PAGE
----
System center Virtual machine manager enables dynamic and responsive management of a virtual infrastructure, rapid provisioning of new virtual machines, and unified management of physical and virtual machines. These days, lowering cost is imperative, and most organizations are looking for short-term return on any investments they make, including technology. The

Windows optimized desktop provides a cost-effective way for it administrators to begin the upgrade and optimization of desktop infrastructure by serving both short-term goals—for instance, by providing a platform to test the efficacy of desktop virtualization technology—

and long-term needs, by being able to implement new desktop technology quickly and recycle used equipment efficiently.

Source: Microsoft.com

Wyse Technology Extends its Leadership in Thin Computing-centric Client Virtualization with Advanced Solutions Ready for Windows Server 2008 R2 and Windows 7

2017-07-27T00:01:12+00:00 October 23rd, 2009|Uncategorized|

Wyse Windows 7Wyse Technology, the global leader in thin computing and client virtualization, today announced Day One support for Windows Server 2008 R2 and Windows 7, the latest version of Microsoft Windows which was made available today.

Wyse thin client hardware and virtualization software now supports Windows Server 2008 R2 and Windows 7.  This level of support allows users of Windows to immediately embrace Microsoft’s extended virtualization technologies from the datacenter to the desktop.

In fact, there are six compelling reasons for businesses to look to Wyse to deploy their virtual environments on Windows Server 2008 R2:

• VDI.  Wyse’s broad support for Microsoft’s virtualization platform make Wyse solutions the best test bed for virtualizing Windows 7 on Microsoft Hyper-V Server 2008 R2 or Windows Server 2008 R2.  Wyse thin client hardware and virtualization software is immediately capable of integrating with Windows Server 2008 R2 Remote Desktop Services (RDS) and the new version 7 of Microsoft’s Remote Desktop Protocol (RDP).  Wyse thin clients provide the perfect end-point for Microsoft VDI offering and complement the Microsoft VDI Suites.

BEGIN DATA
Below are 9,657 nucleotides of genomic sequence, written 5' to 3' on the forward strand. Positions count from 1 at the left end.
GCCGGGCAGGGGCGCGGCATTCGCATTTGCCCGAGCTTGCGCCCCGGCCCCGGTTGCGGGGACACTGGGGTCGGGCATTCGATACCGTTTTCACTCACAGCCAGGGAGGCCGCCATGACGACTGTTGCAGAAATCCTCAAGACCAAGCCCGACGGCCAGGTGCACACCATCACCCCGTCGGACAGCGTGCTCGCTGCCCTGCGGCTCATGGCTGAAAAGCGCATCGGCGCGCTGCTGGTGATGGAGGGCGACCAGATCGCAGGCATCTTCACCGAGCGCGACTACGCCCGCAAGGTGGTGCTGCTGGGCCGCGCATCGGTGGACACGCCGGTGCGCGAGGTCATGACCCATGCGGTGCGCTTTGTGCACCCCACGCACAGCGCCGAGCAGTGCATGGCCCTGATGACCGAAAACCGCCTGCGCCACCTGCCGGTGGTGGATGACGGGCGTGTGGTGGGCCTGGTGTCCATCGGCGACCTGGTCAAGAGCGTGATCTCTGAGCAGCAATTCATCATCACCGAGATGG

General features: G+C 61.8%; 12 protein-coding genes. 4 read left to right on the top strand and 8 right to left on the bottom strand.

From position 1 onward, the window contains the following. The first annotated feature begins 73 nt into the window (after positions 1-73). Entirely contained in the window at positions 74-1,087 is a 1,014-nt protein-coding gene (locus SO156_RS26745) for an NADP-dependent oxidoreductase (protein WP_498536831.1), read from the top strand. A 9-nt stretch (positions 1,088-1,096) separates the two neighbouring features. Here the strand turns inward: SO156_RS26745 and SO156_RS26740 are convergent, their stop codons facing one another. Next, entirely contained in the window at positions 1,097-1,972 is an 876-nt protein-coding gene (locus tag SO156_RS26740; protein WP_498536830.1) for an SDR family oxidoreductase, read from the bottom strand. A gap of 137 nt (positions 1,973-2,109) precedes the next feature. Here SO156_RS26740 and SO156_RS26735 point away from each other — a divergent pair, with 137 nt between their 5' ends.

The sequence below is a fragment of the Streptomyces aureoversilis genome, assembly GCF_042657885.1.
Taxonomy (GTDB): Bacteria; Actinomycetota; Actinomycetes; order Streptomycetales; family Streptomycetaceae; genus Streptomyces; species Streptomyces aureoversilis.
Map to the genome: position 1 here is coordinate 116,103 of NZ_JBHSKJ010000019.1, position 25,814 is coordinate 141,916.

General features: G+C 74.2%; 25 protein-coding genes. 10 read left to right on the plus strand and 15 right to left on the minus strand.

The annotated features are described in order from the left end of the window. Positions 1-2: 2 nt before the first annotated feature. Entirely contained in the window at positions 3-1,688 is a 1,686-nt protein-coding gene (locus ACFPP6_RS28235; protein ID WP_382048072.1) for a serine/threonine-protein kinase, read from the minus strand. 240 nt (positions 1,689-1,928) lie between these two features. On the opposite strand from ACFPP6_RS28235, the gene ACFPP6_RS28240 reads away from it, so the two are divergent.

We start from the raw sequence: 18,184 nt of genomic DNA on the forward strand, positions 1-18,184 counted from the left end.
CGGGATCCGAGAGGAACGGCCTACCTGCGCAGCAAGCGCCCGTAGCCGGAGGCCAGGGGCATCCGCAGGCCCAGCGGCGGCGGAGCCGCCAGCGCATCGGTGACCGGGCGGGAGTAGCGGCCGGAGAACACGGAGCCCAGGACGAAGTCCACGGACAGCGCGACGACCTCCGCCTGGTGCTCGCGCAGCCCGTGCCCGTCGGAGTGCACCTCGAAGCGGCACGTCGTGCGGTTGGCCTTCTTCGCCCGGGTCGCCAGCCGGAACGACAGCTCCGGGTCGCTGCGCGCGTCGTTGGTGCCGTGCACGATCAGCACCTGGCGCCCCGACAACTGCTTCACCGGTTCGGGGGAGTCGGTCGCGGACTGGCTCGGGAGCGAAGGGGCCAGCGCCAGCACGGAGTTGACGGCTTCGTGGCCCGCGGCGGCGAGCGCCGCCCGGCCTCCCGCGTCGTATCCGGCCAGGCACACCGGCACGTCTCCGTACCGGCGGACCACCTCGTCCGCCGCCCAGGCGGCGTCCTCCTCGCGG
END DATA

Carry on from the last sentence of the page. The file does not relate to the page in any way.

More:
• Energy and Power Efficiency. In support of Windows Server 2008 R2 improved power efficiency and management capabilities, Wyse delivers the broadest portfolio of Energy Star Windows 7 capable thin devices, including:
      o R class – The most powerful and flexible thin client in the market
      o V class – The most popular thin client in the industry
      o X class – Best in class mobile thin device
      o NEW! C class – The best performing and energy efficient thin client in the market

• Enhanced User Experience.  Wyse thin clients and virtual desktops will immediately deliver a superior Windows 7 end user experience in a virtual environment.  Wyse clients based on Windows Embedded Standard® can now run RDP 7 client immediately, while Wyse’s forthcoming award-winning TCX Suite 4 virtualization software assures that Windows 7 will perform better on existing and prior generations of the RDP client. 

• Streaming Capabilities.  Wyse WSM already powers Zero Clients and legacy desktops to become fully fledged diskless computers running Microsoft Windows XP Pro or Vista.  Now that support is extended to Windows 7 for streaming to a virtual machine, thin client or PC.  In addition, Wyse WSM is now supported on Windows Server 2008 R2.

• Global Reach.  Soon to be validated on Windows Server 2008 R2 RDS and on Windows 7 virtualized on Microsoft Hyper-V Server 2008 R2, Wyse Virtual Desktop Accelerator (VDA) software accelerates Microsoft RDP by up to 20 times on networks subject to latency and packet loss.

• Mobile Computing.  Wyse’s innovative PocketCloud app, which delivers complete access to a PC or virtual machine from an iPhone or iPod Touch, will immediately support desktop access for clients running Windows Server 2008 R2 RDS or Windows 7 virtualized on Hyper-V.